Last week, Apple announced several new projects to combat systemic racism and advance racial equity in the US.
The events of recent years have forced many United States citizens to reckon with the disturbing truth that they are still far from living in a post-racial world—an idealistic yet naive notion that arose amid the promise and optimism that accompanied Barack Obama’s historic win.
Today, when racism is more prevalent than ever, it’s clear that people want change, and not just in the form of shareable memes on Instagram.
Apple’s new projects are a part of the $100 million Racial Equity and Justice Initiative (REJI) pledge that the company made last year to “help dismantle systemic barriers to opportunity and combat injustices faced by communities of color,” according to the press release.
The new efforts include a “global innovation and education hub” for Historically Black Colleges and Universities (HBCU) called the Propel Center, an Apple Developer Academy for coding and technology, as well as venture capital funding for BIPOC entrepreneurs.
The Propel Center will be based in Atlanta, in the historic Atlanta University Center district, and the artist’s rendering of it looks impressive. A country-wide virtual program will be set up to work with HBCUs across the country in addition to the physical campus.
The center’s educational programming sounds wide-ranging and robust. The campus will offer everything from AI and machine learning to agriculture, app development, and even entertainment arts. It’s like the iPhone of colleges: looks gorgeous, and you can do anything with it.
The Developer Academy will open later this year in Detroit, a city with over 50,000 black-owned businesses, with the intent to “empower young Black entrepreneurs, creators, and coders, helping them cultivate the skills necessary for jobs in the rapidly growing iOS app economy,” according to the press release.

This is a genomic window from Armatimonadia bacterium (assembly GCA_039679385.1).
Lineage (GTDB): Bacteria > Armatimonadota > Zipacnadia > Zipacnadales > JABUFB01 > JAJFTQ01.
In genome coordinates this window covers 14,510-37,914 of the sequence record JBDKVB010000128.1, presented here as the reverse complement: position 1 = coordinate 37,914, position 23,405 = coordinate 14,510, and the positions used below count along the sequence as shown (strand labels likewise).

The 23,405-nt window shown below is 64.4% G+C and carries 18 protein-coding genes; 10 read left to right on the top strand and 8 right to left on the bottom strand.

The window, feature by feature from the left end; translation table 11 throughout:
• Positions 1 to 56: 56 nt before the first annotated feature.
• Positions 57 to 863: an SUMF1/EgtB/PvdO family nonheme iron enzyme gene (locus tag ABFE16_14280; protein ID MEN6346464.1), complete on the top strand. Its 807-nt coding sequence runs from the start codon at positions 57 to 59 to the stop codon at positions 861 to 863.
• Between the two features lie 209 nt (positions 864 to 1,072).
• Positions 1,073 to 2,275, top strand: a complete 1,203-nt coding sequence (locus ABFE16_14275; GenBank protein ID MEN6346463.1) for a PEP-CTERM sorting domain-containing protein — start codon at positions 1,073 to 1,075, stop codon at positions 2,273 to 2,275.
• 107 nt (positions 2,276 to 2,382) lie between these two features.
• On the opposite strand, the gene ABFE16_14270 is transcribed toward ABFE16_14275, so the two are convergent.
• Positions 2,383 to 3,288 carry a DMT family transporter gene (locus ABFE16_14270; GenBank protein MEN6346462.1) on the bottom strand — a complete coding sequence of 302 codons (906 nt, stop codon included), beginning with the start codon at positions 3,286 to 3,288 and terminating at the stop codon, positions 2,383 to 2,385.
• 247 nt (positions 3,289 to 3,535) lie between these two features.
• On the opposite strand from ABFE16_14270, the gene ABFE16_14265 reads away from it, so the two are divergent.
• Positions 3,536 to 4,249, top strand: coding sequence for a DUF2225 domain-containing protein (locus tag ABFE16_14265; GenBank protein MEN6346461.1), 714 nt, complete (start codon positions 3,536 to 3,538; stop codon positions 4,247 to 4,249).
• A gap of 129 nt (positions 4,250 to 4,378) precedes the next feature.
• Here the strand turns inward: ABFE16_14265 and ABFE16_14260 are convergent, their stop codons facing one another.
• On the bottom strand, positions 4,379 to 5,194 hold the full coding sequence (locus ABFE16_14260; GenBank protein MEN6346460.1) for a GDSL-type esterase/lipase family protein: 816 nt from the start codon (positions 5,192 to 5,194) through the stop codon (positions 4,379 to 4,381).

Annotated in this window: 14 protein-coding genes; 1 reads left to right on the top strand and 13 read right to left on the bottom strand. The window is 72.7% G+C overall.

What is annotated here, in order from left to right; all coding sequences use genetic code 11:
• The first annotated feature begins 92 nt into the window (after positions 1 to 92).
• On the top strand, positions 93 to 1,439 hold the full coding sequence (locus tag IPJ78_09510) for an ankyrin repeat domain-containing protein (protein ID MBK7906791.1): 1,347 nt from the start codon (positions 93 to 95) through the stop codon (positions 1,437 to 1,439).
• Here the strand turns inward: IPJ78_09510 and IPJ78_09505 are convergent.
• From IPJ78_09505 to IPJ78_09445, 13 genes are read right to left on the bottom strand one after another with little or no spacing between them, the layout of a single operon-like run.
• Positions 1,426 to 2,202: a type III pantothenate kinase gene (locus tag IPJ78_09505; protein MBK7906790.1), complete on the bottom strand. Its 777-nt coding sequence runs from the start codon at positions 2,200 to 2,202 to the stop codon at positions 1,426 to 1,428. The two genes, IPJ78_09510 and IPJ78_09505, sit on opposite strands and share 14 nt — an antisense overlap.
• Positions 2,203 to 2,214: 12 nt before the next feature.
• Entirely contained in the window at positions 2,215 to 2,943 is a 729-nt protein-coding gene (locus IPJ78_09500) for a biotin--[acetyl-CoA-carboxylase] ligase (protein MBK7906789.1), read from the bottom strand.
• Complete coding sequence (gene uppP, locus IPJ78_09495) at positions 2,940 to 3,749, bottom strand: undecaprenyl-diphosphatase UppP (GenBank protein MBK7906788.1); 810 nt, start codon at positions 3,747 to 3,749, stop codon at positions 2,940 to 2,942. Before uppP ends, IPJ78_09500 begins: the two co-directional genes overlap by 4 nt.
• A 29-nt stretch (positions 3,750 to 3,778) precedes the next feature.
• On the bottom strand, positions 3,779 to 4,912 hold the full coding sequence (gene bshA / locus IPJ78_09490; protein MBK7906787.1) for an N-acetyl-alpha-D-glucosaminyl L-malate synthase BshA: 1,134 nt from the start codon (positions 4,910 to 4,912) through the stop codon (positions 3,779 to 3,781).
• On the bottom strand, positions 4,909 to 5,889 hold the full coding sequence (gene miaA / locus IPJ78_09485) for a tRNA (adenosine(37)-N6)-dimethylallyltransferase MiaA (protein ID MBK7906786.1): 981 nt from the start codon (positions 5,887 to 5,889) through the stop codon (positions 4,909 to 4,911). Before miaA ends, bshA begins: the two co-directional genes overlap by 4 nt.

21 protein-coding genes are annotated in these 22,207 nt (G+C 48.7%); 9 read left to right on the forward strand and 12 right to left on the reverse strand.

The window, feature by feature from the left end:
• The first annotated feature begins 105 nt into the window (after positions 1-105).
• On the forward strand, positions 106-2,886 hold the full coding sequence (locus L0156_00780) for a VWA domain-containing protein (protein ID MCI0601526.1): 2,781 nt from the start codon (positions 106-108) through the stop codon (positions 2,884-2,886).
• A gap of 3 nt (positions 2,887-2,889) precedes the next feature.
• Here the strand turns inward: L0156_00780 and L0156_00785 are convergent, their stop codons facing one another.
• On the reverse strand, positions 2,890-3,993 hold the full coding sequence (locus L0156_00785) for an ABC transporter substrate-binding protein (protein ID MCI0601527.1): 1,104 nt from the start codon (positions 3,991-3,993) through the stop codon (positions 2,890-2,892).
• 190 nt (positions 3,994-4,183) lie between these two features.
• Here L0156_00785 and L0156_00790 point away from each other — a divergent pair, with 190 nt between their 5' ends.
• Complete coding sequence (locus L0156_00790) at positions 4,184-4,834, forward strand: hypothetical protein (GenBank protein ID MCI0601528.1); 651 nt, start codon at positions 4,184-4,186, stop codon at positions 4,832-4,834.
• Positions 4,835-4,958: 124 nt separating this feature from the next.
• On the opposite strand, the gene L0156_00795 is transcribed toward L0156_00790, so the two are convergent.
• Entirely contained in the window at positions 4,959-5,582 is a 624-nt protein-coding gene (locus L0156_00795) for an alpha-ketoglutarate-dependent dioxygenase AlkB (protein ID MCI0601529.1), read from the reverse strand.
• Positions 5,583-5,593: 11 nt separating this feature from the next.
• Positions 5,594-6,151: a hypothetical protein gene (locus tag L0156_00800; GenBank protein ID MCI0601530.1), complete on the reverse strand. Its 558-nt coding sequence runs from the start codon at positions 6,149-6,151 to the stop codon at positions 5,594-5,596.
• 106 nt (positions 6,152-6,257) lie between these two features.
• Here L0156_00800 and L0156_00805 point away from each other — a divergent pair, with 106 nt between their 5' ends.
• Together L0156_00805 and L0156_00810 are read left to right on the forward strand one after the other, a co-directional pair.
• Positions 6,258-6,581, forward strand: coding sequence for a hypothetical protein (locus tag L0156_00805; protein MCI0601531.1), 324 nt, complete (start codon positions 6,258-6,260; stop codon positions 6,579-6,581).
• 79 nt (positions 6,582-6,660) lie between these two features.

Of the new projects, Apple CEO Tim Cook said:
“We are all accountable to the urgent work of building a more just, more equitable world — and these new projects send a clear signal of Apple’s enduring commitment.
We’re launching REJI’s latest initiatives with partners across a broad range of industries and backgrounds — from students to teachers, developers to entrepreneurs, and community organizers to justice advocates — working together to empower communities that have borne the brunt of racism and discrimination for far too long.”
Apple’s commitment to changing the fabric of the country is admirable. Hopefully, its efforts will lead to a material change in the racist systems and networks that dictate and control so much in the United States. Check this out to read about another major company pledging money to the cause.